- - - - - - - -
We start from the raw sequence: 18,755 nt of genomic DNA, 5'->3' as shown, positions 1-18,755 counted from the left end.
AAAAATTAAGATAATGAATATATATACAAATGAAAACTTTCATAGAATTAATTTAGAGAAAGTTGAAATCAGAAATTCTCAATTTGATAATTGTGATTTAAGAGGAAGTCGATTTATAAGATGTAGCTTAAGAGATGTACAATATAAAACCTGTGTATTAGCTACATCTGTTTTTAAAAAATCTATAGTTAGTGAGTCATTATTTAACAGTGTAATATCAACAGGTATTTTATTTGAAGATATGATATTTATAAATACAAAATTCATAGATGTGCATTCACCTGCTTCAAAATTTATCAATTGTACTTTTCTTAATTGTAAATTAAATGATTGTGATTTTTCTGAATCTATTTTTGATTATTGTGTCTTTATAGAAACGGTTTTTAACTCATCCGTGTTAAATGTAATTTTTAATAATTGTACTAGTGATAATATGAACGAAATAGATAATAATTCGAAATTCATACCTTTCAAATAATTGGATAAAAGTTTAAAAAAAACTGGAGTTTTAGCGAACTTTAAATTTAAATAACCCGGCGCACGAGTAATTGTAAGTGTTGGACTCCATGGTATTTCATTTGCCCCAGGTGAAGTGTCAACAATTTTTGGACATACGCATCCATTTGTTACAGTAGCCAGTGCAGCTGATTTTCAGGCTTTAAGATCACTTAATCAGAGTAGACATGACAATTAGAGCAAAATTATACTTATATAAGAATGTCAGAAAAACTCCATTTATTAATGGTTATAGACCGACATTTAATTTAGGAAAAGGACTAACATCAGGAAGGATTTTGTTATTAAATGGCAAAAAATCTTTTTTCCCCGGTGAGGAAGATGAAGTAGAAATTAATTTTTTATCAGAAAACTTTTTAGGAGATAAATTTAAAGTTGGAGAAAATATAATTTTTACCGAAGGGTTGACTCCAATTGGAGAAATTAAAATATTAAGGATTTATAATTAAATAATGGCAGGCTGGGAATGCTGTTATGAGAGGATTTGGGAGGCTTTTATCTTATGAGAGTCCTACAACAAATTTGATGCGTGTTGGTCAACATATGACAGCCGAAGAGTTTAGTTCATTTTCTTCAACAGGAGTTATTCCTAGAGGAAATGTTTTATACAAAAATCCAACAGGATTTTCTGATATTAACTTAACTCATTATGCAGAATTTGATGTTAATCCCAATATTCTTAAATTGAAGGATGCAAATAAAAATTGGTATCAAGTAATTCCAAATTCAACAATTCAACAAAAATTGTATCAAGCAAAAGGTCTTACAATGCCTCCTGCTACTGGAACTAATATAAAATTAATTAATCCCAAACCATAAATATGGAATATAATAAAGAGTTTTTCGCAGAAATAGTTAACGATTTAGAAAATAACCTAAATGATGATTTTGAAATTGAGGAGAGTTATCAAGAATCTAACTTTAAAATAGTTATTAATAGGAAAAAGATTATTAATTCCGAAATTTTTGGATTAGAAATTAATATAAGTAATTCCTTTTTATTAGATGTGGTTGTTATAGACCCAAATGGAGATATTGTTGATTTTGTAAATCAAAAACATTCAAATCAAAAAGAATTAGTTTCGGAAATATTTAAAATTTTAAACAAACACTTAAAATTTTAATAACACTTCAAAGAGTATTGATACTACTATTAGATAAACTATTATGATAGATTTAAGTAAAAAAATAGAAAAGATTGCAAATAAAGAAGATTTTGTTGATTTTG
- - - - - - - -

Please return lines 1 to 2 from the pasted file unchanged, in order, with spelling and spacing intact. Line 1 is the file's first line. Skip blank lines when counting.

We start from the raw sequence: 18,755 nt of genomic DNA, 5'->3' as shown, positions 1-18,755 counted from the left end.
AAAAATTAAGATAATGAATATATATACAAATGAAAACTTTCATAGAATTAATTTAGAGAAAGTTGAAATCAGAAATTCTCAATTTGATAATTGTGATTTAAGAGGAAGTCGATTTATAAGATGTAGCTTAAGAGATGTACAATATAAAACCTGTGTATTAGCTACATCTGTTTTTAAAAAATCTATAGTTAGTGAGTCATTATTTAACAGTGTAATATCAACAGGTATTTTATTTGAAGATATGATATTTATAAATACAAAATTCATAGATGTGCATTCACCTGCTTCAAAATTTATCAATTGTACTTTTCTTAATTGTAAATTAAATGATTGTGATTTTTCTGAATCTATTTTTGATTATTGTGTCTTTATAGAAACGGTTTTTAACTCATCCGTGTTAAATGTAATTTTTAATAATTGTACTAGTGATAATATGAACGAAATAGATAATAATTCGAAATTCATACCTTTCAAATAATTGGATAAAAGTTTAAAAAAAACTGGAGTTTTAGCGAACTTTAAATTTAAATAACCCGGCGCACGAGTAATTGTAAGTGTTGGACTCCATGGTATTTCATTTGCCCCAGGTGAAGTGTCAACAATTTTTGGACATACGCATCCATTTGTTACAGTAGCCAGTGCAGCTGATTTTCAGGCTTTAAGATCACTTAATCAGAGTAGACATGACAATTAGAGCAAAATTATACTTATATAAGAATGTCAGAAAAACTCCATTTATTAATGGTTATAGACCGACATTTAATTTAGGAAAAGGACTAACATCAGGAAGGATTTTGTTATTAAATGGCAAAAAATCTTTTTTCCCCGGTGAGGAAGATGAAGTAGAAATTAATTTTTTATCAGAAAACTTTTTAGGAGATAAATTTAAAGTTGGAGAAAATATAATTTTTACCGAAGGGTTGACTCCAATTGGAGAAATTAAAATATTAAGGATTTATAATTAAATAATGGCAGGCTGGGAATGCTGTTATGAGAGGATTTGGGAGGCTTTTATCTTATGAGAGTCCTACAACAAATTTGATGCGTGTTGGTCAACATATGACAGCCGAAGAGTTTAGTTCATTTTCTTCAACAGGAGTTATTCCTAGAGGAAATGTTTTATACAAAAATCCAACAGGATTTTCTGATATTAACTTAACTCATTATGCAGAATTTGATGTTAATCCCAATATTCTTAAATTGAAGGATGCAAATAAAAATTGGTATCAAGTAATTCCAAATTCAACAATTCAACAAAAATTGTATCAAGCAAAAGGTCTTACAATGCCTCCTGCTACTGGAACTAATATAAAATTAATTAATCCCAAACCATAAATATGGAATATAATAAAGAGTTTTTCGCAGAAATAGTTAACGATTTAGAAAATAACCTAAATGATGATTTTGAAATTGAGGAGAGTTATCAAGAATCTAACTTTAAAATAGTTATTAATAGGAAAAAGATTATTAATTCCGAAATTTTTGGATTAGAAATTAATATAAGTAATTCCTTTTTATTAGATGTGGTTGTTATAGACCCAAATGGAGATATTGTTGATTTTGTAAATCAAAAACATTCAAATCAAAAAGAATTAGTTTCGGAAATATTTAAAATTTTAAACAAACACTTAAAATTTTAATAACACTTCAAAGAGTATTGATACTACTATTAGATAAACTATTATGATAGATTTAAGTAAAAAAATAGAAAAGATTGCAAATAAAGAAGATTTTGTTGATTTTG